Baba, as we started calling him by that time, put his face against his mother’s bosom, his little hands clutching onto her heaving body. After sometime Baba was fast asleep in the same curled up posture.
This continued for some time. We all heaved a sigh of relief for getting away so easily from a persistent problem and we thanked our mother profusely for bringing that elusive, hibernated Kanthola to life again. But our euphoria was short-lived when one day Baba pronounced gallantly during bed-time that he had already killed the dreaded Kanthola and he was no longer scared of him. No amount of pacification or threat worked that time. We all had to spend a sleepless night.
Next day, Baba and his grand-mother were watching a serial on National Geographic on wildlife in Africa. Suddenly a huge panther was shown on the TV screen, a close-up of the animal clearly showed its sharp teeth, spiky fangs and the way he was chasing a prey and devouring it. Baba’s face coruscated in sheer dread at this ghastly sight.
‘What is this Aita?’
‘A tiger, it’s a dangerous animal! He looks for anything that refuses to sleep after dinner and eats that kind of offender. The deer which was chased and eaten up just now was not sleeping after its evening meal. It should have kept itself indoors after dinner and slept. Good that this naughty deer was punished.’
‘I am a good boy. I never refuse to sleep after dinner,’ Baba’s face was wrapped up in a thick blanket of fear and his quivering voice was clearly betraying his innocent emotion. From that day onwards, Baba would go quietly after dinner to bed, eyes closed and body pressed tightly against a pile of pillows arranged as buffers between the wall and the bed.
Baba grew up pretty fast. My mother came every year to spend some time with her grand-son. She used to take lot of delight in his different antics and passionately observe most of the mundane things associated with his growing up as if they were the most extra-ordinary events taking place in the life of her gifted grandchild. If he could solve a simple sum in school, she would go on extolling his extra-ordinary accomplishment to the amusement of all. Baba was equally passionate about his grand-mother.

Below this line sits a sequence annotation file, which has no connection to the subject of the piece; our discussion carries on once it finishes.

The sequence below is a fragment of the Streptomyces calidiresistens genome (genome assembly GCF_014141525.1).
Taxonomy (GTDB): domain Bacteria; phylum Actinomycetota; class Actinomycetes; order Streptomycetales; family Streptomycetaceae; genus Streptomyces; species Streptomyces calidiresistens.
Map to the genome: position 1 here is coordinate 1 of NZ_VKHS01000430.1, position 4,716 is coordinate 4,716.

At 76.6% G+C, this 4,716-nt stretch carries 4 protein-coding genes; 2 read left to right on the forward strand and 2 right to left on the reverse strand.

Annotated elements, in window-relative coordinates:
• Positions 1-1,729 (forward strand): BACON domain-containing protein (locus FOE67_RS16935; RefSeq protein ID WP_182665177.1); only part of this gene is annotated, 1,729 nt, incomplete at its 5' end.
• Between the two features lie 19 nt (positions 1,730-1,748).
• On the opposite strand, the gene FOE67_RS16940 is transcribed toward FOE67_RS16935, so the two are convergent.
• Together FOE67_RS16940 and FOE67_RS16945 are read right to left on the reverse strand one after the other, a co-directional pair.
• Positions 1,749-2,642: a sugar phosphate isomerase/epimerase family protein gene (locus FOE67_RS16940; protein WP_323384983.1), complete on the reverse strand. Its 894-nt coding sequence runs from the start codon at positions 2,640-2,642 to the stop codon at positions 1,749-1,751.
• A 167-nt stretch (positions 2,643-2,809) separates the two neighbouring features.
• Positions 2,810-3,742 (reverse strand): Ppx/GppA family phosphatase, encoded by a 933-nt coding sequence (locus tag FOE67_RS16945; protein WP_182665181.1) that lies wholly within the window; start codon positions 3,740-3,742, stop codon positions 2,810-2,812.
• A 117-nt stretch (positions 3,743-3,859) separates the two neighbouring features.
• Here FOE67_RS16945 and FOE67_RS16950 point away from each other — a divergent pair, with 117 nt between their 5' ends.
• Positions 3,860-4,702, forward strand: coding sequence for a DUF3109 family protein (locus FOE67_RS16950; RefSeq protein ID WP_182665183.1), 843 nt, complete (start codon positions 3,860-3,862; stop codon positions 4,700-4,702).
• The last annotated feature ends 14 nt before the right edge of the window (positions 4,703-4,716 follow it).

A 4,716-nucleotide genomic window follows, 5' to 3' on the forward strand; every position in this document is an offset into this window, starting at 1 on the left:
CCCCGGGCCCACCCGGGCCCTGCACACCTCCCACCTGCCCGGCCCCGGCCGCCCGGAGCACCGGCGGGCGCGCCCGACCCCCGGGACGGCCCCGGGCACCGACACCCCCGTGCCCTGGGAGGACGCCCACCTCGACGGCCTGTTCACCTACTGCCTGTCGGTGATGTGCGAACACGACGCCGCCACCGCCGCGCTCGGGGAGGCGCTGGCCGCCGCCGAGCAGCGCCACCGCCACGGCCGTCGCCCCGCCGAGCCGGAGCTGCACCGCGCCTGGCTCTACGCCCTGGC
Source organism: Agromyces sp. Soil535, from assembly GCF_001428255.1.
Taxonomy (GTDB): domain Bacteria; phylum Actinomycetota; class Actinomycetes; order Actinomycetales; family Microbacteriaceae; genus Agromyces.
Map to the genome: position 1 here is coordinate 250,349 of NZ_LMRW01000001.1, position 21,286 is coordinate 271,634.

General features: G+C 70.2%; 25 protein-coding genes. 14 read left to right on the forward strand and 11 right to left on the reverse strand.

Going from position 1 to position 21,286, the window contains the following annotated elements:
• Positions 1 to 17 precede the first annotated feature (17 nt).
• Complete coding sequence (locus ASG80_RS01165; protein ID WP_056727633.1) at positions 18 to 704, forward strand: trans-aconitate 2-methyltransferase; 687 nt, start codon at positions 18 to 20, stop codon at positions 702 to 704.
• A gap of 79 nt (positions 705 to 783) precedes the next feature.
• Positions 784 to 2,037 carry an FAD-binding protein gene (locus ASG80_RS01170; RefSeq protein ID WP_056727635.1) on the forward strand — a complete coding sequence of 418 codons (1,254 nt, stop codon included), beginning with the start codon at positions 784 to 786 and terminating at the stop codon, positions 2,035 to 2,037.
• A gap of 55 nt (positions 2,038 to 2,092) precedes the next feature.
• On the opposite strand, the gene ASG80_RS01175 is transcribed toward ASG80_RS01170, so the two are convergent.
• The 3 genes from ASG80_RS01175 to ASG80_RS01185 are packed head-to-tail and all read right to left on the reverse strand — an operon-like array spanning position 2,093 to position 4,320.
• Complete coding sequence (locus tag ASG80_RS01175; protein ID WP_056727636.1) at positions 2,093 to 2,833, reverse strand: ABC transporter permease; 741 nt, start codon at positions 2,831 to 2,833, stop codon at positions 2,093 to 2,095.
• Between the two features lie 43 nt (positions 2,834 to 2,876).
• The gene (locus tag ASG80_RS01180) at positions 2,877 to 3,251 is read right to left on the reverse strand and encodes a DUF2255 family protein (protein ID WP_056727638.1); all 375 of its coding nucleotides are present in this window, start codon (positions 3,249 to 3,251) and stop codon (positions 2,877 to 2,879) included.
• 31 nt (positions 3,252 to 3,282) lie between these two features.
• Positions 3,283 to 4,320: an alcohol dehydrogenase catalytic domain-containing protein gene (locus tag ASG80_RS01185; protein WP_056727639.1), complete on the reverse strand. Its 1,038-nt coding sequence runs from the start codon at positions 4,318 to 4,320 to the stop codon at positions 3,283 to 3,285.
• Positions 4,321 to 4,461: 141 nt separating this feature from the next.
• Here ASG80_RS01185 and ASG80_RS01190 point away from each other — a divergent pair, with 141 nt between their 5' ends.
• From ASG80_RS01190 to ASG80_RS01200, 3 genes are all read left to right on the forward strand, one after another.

But she would invariably go back to her village home on the pretext of some pending work in that ramshackle family home. The last time I went to see her there, she was looking visibly old with wrinkles taking complete reign of her otherwise lucid complexion.
‘My friend Sheetala died. They have sold the property. I mean the children. They are all settled in the city. Who would like to come back here? The grocery-shop owner bought it. He is going to tear it down and build a warehouse. He is eyeing our house also.’
‘We are not going to sell this property,’ I screamed in panic. Sheetala Mahi was our neighbor for many years and she was my mother’s only friend in the village in those days. They were well-to-do people with an ornately designed house in a vast courtyard. She remained her friend and confidant till Sheetala Mahi passed away in her sleep all alone in that huge house. That time I told my mother that I couldn’t leave her alone in this house at this stage of her life. ‘You must come to live with us. Now that even Sheetala Mahi is no longer here to give you company….’
She looked over me towards the backyard and her eyes filled up with tears, ‘Let me die here. Your father died in this very soil, his body was laid here under that tulsi tree and I can always feel his presence in this house. I am never lonely in this house…’
I left the house soon afterwards though my mind was overwhelmed with an inexplicable pain.
Time flew. Baba passed with flying colors. He passed his Class XII Board Exam too with equal aplomb. Now he is an Engineering student in another city. In one of these days I received a phone call from the village grocer, a prosperous businessman who expanded his business to the nearby cities and acquired Sheetala Mahi’s house a few years back, ‘Your Mataji is on the highway. She wants to go away……’
My mother is on the highway! The highway is quite far from her house and she had never ventured out there. I sensed trouble. I drove at a breakneck speed to reach there. I could see her surrounded by a jeering crowd, totally distraught and disoriented. ‘Ma, I’ve come.’
There was no flicker of recognition on her face. ‘I want to go home. Please take me home…..’
‘Mataji has lost her memory. She has been talking incessantly about going home, not to this village home, but somewhere else……’ the neo-rich businessman announced. ‘She cannot live alone here. It’s better if you take her with you. You can think of selling your land and house. Don’t worry, I’ll pay a good price for it. There’ll be no cause for regret…’